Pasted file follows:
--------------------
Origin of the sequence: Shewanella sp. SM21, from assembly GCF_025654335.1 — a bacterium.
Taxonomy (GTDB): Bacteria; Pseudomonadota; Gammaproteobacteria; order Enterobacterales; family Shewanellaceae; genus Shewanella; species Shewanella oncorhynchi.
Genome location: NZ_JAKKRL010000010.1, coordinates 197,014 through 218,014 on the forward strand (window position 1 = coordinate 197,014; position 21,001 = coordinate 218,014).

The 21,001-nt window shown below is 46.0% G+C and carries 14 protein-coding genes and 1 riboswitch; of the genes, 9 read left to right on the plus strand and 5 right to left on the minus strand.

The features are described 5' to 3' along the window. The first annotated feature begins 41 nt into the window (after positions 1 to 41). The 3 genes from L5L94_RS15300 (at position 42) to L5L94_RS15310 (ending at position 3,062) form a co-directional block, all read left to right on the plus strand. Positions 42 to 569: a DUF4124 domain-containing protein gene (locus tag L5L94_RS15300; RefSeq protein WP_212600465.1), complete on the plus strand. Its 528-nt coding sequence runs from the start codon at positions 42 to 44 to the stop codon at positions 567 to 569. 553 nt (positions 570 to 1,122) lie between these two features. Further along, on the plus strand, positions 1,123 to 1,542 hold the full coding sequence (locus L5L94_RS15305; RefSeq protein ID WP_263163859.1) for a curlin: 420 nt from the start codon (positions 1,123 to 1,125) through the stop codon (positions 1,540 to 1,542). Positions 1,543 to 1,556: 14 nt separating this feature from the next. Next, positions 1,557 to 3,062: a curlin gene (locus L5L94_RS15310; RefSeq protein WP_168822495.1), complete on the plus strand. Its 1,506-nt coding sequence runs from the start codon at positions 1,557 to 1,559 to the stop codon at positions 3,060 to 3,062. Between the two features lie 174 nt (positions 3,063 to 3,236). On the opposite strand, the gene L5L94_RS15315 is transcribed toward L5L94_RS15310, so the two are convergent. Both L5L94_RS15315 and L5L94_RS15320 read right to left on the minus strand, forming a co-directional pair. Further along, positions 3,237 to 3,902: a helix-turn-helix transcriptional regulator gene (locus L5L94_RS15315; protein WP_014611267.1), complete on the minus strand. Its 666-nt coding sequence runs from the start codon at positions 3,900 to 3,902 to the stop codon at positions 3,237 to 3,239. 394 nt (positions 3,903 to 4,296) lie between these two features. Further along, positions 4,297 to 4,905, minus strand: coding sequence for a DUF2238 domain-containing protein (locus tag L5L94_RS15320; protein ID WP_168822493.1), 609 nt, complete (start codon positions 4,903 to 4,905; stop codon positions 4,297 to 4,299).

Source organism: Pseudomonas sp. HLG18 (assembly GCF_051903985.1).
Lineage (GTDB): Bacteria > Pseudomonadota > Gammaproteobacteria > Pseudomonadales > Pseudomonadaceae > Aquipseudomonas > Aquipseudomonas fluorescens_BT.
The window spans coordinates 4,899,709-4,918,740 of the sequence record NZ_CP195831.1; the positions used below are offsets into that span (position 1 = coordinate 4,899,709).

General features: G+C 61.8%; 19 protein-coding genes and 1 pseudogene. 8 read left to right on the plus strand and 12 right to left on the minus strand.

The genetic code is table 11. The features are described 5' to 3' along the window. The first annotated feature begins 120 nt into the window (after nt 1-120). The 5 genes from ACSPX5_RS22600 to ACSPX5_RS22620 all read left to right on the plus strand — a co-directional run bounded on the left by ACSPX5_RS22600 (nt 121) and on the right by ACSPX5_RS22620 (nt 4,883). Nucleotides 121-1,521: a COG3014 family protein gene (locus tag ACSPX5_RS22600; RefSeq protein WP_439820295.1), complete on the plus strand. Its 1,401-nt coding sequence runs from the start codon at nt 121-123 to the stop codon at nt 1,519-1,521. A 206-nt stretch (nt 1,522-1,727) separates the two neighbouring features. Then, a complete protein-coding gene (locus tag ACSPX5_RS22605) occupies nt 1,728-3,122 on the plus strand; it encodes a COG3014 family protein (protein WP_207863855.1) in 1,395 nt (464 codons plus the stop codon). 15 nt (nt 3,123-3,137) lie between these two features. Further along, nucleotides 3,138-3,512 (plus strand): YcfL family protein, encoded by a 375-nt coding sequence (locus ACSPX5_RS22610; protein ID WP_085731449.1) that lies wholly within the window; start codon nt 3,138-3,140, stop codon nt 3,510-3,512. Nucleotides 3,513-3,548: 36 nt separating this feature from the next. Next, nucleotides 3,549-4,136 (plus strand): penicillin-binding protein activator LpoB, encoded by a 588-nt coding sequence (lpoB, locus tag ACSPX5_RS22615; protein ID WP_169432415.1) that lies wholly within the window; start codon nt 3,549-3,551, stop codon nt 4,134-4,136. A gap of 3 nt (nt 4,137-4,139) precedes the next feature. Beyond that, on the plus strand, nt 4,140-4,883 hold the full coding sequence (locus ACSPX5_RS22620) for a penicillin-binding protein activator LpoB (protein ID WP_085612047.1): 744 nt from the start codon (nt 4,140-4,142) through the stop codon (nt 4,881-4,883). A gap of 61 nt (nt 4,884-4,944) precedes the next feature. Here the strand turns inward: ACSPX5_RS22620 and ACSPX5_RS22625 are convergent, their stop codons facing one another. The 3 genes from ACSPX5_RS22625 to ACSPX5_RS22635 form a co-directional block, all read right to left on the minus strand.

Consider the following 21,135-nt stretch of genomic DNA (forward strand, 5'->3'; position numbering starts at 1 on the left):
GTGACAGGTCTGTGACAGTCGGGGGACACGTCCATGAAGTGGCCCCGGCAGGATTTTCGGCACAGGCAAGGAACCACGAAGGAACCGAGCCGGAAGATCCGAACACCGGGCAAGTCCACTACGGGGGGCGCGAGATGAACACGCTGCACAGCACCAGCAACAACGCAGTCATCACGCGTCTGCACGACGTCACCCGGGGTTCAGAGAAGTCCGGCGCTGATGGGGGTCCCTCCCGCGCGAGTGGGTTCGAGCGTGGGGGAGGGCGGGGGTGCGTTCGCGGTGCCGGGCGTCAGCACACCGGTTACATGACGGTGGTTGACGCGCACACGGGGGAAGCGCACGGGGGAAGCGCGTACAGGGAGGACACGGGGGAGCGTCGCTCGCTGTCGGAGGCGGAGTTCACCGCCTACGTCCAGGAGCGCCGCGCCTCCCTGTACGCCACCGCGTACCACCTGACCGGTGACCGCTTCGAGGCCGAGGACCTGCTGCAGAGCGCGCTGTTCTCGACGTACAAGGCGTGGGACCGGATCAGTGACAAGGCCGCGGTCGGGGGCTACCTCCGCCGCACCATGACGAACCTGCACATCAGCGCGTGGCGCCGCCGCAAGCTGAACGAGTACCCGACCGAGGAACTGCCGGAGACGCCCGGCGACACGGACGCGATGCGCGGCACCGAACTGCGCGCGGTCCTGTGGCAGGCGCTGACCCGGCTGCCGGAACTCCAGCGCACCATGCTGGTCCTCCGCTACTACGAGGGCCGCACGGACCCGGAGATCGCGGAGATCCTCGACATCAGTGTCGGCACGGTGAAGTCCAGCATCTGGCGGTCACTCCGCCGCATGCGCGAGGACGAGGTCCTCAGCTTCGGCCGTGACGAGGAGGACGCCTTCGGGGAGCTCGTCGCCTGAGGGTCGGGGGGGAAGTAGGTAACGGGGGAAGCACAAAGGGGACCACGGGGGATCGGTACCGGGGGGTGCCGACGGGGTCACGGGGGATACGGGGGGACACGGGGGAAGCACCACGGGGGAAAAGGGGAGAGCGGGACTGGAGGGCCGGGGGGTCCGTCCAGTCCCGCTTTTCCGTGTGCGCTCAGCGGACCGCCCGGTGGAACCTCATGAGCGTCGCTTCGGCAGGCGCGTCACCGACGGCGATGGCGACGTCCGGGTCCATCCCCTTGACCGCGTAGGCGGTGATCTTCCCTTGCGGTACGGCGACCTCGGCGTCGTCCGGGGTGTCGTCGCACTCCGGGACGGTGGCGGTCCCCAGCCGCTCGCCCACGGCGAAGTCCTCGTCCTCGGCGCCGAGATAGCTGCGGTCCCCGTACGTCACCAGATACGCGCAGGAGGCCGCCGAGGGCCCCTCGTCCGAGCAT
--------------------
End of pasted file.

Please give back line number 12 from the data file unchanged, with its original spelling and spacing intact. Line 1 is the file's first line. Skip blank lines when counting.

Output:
GTGACAGGTCTGTGACAGTCGGGGGACACGTCCATGAAGTGGCCCCGGCAGGATTTTCGGCACAGGCAAGGAACCACGAAGGAACCGAGCCGGAAGATCCGAACACCGGGCAAGTCCACTACGGGGGGCGCGAGATGAACACGCTGCACAGCACCAGCAACAACGCAGTCATCACGCGTCTGCACGACGTCACCCGGGGTTCAGAGAAGTCCGGCGCTGATGGGGGTCCCTCCCGCGCGAGTGGGTTCGAGCGTGGGGGAGGGCGGGGGTGCGTTCGCGGTGCCGGGCGTCAGCACACCGGTTACATGACGGTGGTTGACGCGCACACGGGGGAAGCGCACGGGGGAAGCGCGTACAGGGAGGACACGGGGGAGCGTCGCTCGCTGTCGGAGGCGGAGTTCACCGCCTACGTCCAGGAGCGCCGCGCCTCCCTGTACGCCACCGCGTACCACCTGACCGGTGACCGCTTCGAGGCCGAGGACCTGCTGCAGAGCGCGCTGTTCTCGACGTACAAGGCGTGGGACCGGATCAGTGACAAGGCCGCGGTCGGGGGCTACCTCCGCCGCACCATGACGAACCTGCACATCAGCGCGTGGCGCCGCCGCAAGCTGAACGAGTACCCGACCGAGGAACTGCCGGAGACGCCCGGCGACACGGACGCGATGCGCGGCACCGAACTGCGCGCGGTCCTGTGGCAGGCGCTGACCCGGCTGCCGGAACTCCAGCGCACCATGCTGGTCCTCCGCTACTACGAGGGCCGCACGGACCCGGAGATCGCGGAGATCCTCGACATCAGTGTCGGCACGGTGAAGTCCAGCATCTGGCGGTCACTCCGCCGCATGCGCGAGGACGAGGTCCTCAGCTTCGGCCGTGACGAGGAGGACGCCTTCGGGGAGCTCGTCGCCTGAGGGTCGGGGGGGAAGTAGGTAACGGGGGAAGCACAAAGGGGACCACGGGGGATCGGTACCGGGGGGTGCCGACGGGGTCACGGGGGATACGGGGGGACACGGGGGAAGCACCACGGGGGAAAAGGGGAGAGCGGGACTGGAGGGCCGGGGGGTCCGTCCAGTCCCGCTTTTCCGTGTGCGCTCAGCGGACCGCCCGGTGGAACCTCATGAGCGTCGCTTCGGCAGGCGCGTCACCGACGGCGATGGCGACGTCCGGGTCCATCCCCTTGACCGCGTAGGCGGTGATCTTCCCTTGCGGTACGGCGACCTCGGCGTCGTCCGGGGTGTCGTCGCACTCCGGGACGGTGGCGGTCCCCAGCCGCTCGCCCACGGCGAAGTCCTCGTCCTCGGCGCCGAGATAGCTGCGGTCCCCGTACGTCACCAGATACGCGCAGGAGGCCGCCGAGGGCCCCTCGTCCGAGCAT